|Publication number||US7108753 B2|
|Application number||US 10/696,481|
|Publication date||Sep 19, 2006|
|Filing date||Oct 29, 2003|
|Priority date||Oct 29, 2003|
|Also published as||US20050092242|
|Publication number||10696481, 696481, US 7108753 B2, US 7108753B2, US-B2-7108753, US7108753 B2, US7108753B2|
|Inventors||Eric R. Wood|
|Original Assignee||Asm America, Inc.|
|Export Citation||BiBTeX, EndNote, RefMan|
|Patent Citations (10), Non-Patent Citations (1), Referenced by (1), Classifications (23), Legal Events (3)|
|External Links: USPTO, USPTO Assignment, Espacenet|
1. Field of the Invention
This invention relates generally to semiconductor processing chambers, and relates more particularly in one embodiment to the positioning of ribs on exterior surfaces of a process chamber to reduce thermal effects within the process chamber.
2. Description of the Related Art
Process chambers for thermally processing semiconductor wafers typically are made of quartz (vitreous silica) or similar material because quartz is substantially transparent to radiant energy. Radiant heaters may be positioned adjacent the exterior of the chamber, and a wafer being processed in the chamber can be heated to elevated temperatures without having the chamber walls heated to the same level. Furthermore, quartz is desirable because it can withstand very high temperatures, and its inert characteristics enable it to withstand degradation by various processing gases.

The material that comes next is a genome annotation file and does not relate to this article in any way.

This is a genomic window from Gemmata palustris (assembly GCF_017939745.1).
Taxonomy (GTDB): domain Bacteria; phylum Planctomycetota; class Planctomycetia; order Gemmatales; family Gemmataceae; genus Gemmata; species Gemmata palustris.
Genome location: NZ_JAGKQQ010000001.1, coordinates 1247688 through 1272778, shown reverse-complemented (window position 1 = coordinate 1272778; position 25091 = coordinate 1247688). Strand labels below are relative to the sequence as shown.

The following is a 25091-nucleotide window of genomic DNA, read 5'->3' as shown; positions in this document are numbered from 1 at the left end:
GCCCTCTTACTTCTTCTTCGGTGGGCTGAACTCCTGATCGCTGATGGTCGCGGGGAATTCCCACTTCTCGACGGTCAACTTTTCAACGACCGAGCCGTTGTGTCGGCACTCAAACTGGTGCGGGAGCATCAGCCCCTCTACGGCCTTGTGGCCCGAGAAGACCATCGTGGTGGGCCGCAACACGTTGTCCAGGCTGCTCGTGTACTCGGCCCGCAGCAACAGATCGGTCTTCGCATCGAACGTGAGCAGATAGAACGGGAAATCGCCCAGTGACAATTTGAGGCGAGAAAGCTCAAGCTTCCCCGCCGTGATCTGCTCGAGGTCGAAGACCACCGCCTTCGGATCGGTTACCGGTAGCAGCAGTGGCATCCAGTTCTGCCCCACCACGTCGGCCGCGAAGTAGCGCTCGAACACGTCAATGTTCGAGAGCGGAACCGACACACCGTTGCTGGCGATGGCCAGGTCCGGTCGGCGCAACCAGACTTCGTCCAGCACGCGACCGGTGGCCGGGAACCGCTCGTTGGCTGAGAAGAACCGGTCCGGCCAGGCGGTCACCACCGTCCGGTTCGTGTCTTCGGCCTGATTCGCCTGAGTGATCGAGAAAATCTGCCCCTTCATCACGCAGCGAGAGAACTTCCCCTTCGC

For applications in which the pressure within a quartz chamber is to be reduced much lower than the surrounding ambient pressure, cylindrical or spherical chambers often are preferred from a strength standpoint because their curved surfaces can best withstand the inwardly directed force. However, when positioning a flat wafer for chemical vapor deposition purposes where the deposition gases flow parallel to the wafer, it is desirable that the chamber wall be parallel to the facing flat surface of the wafer, to obtain uniform deposition on the wafer surface. Uniform deposition is critical to obtain a high yield of acceptable products to be made from such wafer. However, a flat wall will collapse inwardly with reduced interior pressure sooner than will an outwardly convex wall of similar size and thickness.
To handle the inwardly directed forces on flat wall chambers, gussets or ribs have been provided on the exterior of the walls extending generally perpendicular to the wall to which they are joined, as may be seen in U.S. Pat. No. 4,920,918, issued on May 1, 1990, titled PRESSURE-RESISTANT THERMAL REACTOR SYSTEM FOR SEMICONDUCTOR PROCESSING, all of which is hereby incorporated by reference and made a part of this specification. One disadvantage of such a design is that even though quartz is substantially transparent to the radiant lamp energy, the ribs sections present a region of much thicker quartz, and thus the ribs locally absorb more lamp energy and attenuate the lamp energy delivered to the wafer. This attenuation of energy causes cooler regions (i.e., shadows) on the wafer. Such non-uniformity of temperature on the wafer surface reduces the quality of the films that may be grown thereon, particularly for process conditions that are temperature-sensitive.